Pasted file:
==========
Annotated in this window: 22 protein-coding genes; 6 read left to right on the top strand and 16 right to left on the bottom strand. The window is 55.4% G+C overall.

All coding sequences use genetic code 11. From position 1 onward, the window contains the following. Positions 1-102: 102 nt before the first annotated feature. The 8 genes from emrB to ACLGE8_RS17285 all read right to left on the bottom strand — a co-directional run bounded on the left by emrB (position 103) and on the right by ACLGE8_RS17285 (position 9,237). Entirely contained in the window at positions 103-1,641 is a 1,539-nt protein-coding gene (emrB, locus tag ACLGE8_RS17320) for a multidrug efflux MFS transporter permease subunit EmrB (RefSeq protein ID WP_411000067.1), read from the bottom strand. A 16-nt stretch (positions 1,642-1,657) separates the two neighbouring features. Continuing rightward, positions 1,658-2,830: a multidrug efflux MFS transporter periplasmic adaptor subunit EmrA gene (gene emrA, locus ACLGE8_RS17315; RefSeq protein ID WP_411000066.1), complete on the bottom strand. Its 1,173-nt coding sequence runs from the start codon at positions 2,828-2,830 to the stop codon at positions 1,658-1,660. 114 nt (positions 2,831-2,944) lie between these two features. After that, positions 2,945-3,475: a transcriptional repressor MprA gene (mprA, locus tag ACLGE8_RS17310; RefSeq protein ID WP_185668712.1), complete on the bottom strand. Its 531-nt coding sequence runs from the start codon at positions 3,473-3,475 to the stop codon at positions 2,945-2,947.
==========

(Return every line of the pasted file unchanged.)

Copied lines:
Annotated in this window: 22 protein-coding genes; 6 read left to right on the top strand and 16 right to left on the bottom strand. The window is 55.4% G+C overall.

All coding sequences use genetic code 11. From position 1 onward, the window contains the following. Positions 1-102: 102 nt before the first annotated feature. The 8 genes from emrB to ACLGE8_RS17285 all read right to left on the bottom strand — a co-directional run bounded on the left by emrB (position 103) and on the right by ACLGE8_RS17285 (position 9,237). Entirely contained in the window at positions 103-1,641 is a 1,539-nt protein-coding gene (emrB, locus tag ACLGE8_RS17320) for a multidrug efflux MFS transporter permease subunit EmrB (RefSeq protein ID WP_411000067.1), read from the bottom strand. A 16-nt stretch (positions 1,642-1,657) separates the two neighbouring features. Continuing rightward, positions 1,658-2,830: a multidrug efflux MFS transporter periplasmic adaptor subunit EmrA gene (gene emrA, locus ACLGE8_RS17315; RefSeq protein ID WP_411000066.1), complete on the bottom strand. Its 1,173-nt coding sequence runs from the start codon at positions 2,828-2,830 to the stop codon at positions 1,658-1,660. 114 nt (positions 2,831-2,944) lie between these two features. After that, positions 2,945-3,475: a transcriptional repressor MprA gene (mprA, locus tag ACLGE8_RS17310; RefSeq protein ID WP_185668712.1), complete on the bottom strand. Its 531-nt coding sequence runs from the start codon at positions 3,473-3,475 to the stop codon at positions 2,945-2,947.